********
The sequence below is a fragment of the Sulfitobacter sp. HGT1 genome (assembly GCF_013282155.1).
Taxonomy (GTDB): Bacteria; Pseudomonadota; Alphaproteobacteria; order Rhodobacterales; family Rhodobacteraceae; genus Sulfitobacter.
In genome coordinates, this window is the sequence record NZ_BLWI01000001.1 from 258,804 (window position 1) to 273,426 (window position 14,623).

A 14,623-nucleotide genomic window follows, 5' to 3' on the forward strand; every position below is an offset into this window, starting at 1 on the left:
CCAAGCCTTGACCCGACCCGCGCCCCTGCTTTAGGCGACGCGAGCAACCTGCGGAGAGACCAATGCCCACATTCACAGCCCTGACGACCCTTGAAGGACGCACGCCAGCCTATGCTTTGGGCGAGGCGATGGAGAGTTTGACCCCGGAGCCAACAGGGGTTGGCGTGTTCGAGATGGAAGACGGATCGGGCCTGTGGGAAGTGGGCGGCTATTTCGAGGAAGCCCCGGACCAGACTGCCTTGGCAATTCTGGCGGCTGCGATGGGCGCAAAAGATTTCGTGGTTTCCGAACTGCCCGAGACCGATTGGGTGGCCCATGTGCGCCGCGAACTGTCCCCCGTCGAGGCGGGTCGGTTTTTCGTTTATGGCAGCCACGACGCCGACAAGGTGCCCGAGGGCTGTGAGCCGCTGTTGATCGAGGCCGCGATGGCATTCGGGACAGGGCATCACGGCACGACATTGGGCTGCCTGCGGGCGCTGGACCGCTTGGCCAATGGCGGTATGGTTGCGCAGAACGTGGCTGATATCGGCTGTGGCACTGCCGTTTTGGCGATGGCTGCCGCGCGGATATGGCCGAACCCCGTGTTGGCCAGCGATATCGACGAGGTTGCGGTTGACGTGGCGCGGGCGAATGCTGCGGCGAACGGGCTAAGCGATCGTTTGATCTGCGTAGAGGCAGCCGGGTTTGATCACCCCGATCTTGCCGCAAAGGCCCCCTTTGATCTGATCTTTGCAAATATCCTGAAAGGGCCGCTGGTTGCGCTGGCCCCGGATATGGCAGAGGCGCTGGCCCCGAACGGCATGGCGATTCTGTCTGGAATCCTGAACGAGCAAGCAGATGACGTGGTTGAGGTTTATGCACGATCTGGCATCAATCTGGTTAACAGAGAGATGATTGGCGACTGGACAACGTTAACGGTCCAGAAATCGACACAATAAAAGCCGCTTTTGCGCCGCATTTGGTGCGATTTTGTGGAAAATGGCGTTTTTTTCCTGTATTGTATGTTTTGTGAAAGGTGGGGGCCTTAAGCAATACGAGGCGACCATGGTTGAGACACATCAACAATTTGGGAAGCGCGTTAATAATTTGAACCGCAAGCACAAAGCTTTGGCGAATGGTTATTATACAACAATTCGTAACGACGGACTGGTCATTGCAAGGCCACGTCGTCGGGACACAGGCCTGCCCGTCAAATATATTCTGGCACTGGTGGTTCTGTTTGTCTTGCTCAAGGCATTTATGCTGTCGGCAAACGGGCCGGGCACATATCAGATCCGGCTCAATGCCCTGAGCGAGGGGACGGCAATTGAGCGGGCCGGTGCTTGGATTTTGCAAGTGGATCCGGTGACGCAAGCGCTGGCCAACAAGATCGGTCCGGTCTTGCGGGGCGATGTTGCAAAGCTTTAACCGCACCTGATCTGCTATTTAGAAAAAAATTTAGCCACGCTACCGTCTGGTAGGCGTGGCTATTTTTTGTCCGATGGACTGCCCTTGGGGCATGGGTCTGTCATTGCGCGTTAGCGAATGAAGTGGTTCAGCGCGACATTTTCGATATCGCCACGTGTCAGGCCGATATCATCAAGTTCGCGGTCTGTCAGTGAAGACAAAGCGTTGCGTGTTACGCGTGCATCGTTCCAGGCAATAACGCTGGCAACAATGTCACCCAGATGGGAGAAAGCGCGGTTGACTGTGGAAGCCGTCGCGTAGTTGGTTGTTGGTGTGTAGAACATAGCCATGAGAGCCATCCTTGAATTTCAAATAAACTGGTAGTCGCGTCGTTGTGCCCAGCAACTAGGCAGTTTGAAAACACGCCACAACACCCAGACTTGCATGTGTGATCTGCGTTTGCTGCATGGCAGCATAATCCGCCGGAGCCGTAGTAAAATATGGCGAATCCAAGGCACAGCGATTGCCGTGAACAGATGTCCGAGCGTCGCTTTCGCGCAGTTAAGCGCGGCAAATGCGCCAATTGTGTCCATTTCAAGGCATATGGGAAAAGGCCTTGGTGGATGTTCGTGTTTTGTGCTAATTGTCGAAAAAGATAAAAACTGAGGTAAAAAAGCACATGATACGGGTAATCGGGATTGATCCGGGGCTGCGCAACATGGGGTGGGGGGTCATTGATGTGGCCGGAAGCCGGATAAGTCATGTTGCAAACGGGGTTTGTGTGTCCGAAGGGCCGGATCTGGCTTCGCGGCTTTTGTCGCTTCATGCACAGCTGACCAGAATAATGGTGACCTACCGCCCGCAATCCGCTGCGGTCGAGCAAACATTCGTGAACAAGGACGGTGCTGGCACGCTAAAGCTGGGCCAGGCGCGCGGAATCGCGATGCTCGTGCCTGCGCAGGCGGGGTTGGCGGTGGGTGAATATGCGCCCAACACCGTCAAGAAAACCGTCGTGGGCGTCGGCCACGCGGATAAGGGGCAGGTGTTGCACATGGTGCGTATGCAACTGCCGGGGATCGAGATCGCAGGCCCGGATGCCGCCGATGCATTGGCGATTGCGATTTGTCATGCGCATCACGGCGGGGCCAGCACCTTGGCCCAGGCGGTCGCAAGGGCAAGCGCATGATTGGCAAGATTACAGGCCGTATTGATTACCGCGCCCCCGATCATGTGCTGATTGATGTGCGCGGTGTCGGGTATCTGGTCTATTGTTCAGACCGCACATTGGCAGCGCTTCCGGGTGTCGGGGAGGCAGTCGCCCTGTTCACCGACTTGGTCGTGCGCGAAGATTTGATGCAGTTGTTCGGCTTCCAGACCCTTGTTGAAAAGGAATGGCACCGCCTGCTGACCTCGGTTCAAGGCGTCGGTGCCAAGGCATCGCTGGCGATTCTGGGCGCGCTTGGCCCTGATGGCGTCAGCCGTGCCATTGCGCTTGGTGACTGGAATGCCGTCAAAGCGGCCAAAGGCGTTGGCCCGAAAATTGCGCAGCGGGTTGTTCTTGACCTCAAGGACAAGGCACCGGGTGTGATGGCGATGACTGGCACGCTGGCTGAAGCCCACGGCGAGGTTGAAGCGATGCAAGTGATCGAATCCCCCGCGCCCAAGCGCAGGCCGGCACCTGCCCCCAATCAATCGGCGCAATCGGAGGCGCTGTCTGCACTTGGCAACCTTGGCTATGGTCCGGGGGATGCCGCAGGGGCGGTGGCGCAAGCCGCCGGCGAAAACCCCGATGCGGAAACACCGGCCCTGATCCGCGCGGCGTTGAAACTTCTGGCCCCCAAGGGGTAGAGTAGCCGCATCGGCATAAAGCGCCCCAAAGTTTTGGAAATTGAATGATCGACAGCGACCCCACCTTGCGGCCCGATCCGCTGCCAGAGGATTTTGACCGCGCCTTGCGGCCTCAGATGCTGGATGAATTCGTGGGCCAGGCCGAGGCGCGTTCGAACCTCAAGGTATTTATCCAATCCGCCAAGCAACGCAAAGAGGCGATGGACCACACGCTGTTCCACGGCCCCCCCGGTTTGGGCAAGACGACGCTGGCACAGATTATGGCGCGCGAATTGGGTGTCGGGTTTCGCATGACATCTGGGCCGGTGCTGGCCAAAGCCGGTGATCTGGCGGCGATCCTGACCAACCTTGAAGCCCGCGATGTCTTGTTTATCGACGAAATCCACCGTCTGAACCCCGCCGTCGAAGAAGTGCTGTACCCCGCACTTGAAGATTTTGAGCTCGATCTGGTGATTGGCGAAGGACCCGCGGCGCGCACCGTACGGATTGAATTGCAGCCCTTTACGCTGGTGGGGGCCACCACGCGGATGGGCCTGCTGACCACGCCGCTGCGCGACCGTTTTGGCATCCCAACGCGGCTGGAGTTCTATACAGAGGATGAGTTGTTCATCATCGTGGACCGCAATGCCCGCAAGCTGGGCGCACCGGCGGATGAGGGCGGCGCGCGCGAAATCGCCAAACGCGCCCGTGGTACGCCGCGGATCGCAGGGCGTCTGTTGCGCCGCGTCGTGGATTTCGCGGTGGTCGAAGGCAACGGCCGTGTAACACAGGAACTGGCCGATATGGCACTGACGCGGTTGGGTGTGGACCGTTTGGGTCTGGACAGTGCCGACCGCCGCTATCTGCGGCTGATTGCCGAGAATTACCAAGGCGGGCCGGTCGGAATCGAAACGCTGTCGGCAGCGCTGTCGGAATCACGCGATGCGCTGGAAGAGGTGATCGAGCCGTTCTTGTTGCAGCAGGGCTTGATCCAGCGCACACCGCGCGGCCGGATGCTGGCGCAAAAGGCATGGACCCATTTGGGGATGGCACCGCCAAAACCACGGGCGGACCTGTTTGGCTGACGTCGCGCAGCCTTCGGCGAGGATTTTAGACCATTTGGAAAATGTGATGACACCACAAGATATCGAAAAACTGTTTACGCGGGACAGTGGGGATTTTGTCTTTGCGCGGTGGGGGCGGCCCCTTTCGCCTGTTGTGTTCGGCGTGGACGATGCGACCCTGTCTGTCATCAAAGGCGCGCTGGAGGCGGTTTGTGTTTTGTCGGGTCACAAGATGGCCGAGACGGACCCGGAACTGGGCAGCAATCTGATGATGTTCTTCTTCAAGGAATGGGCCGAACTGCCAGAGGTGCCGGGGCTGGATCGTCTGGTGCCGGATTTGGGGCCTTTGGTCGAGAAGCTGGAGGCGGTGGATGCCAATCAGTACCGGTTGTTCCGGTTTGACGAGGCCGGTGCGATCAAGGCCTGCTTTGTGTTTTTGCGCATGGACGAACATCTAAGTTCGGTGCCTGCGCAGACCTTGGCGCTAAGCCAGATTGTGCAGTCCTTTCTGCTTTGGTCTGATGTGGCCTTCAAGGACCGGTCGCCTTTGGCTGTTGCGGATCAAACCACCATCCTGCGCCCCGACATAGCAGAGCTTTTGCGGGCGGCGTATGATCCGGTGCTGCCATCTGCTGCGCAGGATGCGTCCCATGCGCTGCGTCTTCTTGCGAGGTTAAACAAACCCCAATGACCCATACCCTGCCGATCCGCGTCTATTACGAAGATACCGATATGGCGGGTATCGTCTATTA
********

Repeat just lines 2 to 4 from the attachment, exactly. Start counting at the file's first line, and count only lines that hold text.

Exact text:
Taxonomy (GTDB): Bacteria; Pseudomonadota; Alphaproteobacteria; order Rhodobacterales; family Rhodobacteraceae; genus Sulfitobacter.
In genome coordinates, this window is the sequence record NZ_BLWI01000001.1 from 258,804 (window position 1) to 273,426 (window position 14,623).

A 14,623-nucleotide genomic window follows, 5' to 3' on the forward strand; every position below is an offset into this window, starting at 1 on the left: